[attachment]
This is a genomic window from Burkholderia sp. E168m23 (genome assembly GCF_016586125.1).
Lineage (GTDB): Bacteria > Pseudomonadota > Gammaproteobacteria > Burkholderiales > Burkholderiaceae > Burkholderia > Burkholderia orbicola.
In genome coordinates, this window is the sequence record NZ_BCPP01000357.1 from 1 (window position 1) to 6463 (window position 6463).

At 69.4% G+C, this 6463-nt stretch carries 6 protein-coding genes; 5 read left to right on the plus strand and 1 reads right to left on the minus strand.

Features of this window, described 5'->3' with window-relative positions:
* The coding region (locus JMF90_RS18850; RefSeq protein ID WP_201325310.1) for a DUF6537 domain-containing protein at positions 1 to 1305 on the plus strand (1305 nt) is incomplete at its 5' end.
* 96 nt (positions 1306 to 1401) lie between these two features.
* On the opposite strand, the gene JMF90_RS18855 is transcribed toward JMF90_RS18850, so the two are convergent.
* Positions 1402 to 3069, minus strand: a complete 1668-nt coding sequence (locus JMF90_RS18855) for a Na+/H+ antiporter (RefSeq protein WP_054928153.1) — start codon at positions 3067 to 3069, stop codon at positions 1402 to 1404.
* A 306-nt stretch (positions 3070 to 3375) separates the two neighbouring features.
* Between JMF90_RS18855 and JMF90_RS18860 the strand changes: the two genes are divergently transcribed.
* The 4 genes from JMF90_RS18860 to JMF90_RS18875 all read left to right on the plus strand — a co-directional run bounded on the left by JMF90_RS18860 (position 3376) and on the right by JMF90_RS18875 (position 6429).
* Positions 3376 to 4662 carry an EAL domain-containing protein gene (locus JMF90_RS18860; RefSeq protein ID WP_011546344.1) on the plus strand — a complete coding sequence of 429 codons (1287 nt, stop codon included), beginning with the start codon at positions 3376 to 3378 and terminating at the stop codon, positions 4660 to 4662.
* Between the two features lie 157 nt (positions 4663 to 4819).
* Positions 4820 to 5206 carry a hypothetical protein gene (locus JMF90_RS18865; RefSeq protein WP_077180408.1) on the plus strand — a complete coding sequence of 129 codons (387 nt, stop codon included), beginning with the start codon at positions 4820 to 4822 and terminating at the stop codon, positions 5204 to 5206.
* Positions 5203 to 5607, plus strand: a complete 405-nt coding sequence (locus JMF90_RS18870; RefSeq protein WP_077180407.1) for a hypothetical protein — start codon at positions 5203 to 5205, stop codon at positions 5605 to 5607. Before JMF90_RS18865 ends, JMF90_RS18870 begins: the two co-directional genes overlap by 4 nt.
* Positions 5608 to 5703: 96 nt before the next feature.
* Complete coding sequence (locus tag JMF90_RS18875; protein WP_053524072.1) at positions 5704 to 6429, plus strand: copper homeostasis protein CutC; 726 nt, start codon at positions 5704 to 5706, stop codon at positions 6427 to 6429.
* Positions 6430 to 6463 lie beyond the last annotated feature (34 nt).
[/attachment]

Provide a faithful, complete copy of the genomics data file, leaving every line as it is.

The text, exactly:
This is a genomic window from Burkholderia sp. E168m23 (genome assembly GCF_016586125.1).
Lineage (GTDB): Bacteria > Pseudomonadota > Gammaproteobacteria > Burkholderiales > Burkholderiaceae > Burkholderia > Burkholderia orbicola.
In genome coordinates, this window is the sequence record NZ_BCPP01000357.1 from 1 (window position 1) to 6463 (window position 6463).

At 69.4% G+C, this 6463-nt stretch carries 6 protein-coding genes; 5 read left to right on the plus strand and 1 reads right to left on the minus strand.

Features of this window, described 5'->3' with window-relative positions:
* The coding region (locus JMF90_RS18850; RefSeq protein ID WP_201325310.1) for a DUF6537 domain-containing protein at positions 1 to 1305 on the plus strand (1305 nt) is incomplete at its 5' end.
* 96 nt (positions 1306 to 1401) lie between these two features.
* On the opposite strand, the gene JMF90_RS18855 is transcribed toward JMF90_RS18850, so the two are convergent.
* Positions 1402 to 3069, minus strand: a complete 1668-nt coding sequence (locus JMF90_RS18855) for a Na+/H+ antiporter (RefSeq protein WP_054928153.1) — start codon at positions 3067 to 3069, stop codon at positions 1402 to 1404.
* A 306-nt stretch (positions 3070 to 3375) separates the two neighbouring features.
* Between JMF90_RS18855 and JMF90_RS18860 the strand changes: the two genes are divergently transcribed.
* The 4 genes from JMF90_RS18860 to JMF90_RS18875 all read left to right on the plus strand — a co-directional run bounded on the left by JMF90_RS18860 (position 3376) and on the right by JMF90_RS18875 (position 6429).
* Positions 3376 to 4662 carry an EAL domain-containing protein gene (locus JMF90_RS18860; RefSeq protein ID WP_011546344.1) on the plus strand — a complete coding sequence of 429 codons (1287 nt, stop codon included), beginning with the start codon at positions 3376 to 3378 and terminating at the stop codon, positions 4660 to 4662.
* Between the two features lie 157 nt (positions 4663 to 4819).
* Positions 4820 to 5206 carry a hypothetical protein gene (locus JMF90_RS18865; RefSeq protein WP_077180408.1) on the plus strand — a complete coding sequence of 129 codons (387 nt, stop codon included), beginning with the start codon at positions 4820 to 4822 and terminating at the stop codon, positions 5204 to 5206.
* Positions 5203 to 5607, plus strand: a complete 405-nt coding sequence (locus JMF90_RS18870; RefSeq protein WP_077180407.1) for a hypothetical protein — start codon at positions 5203 to 5205, stop codon at positions 5605 to 5607. Before JMF90_RS18865 ends, JMF90_RS18870 begins: the two co-directional genes overlap by 4 nt.
* Positions 5608 to 5703: 96 nt before the next feature.
* Complete coding sequence (locus tag JMF90_RS18875; protein WP_053524072.1) at positions 5704 to 6429, plus strand: copper homeostasis protein CutC; 726 nt, start codon at positions 5704 to 5706, stop codon at positions 6427 to 6429.
* Positions 6430 to 6463 lie beyond the last annotated feature (34 nt).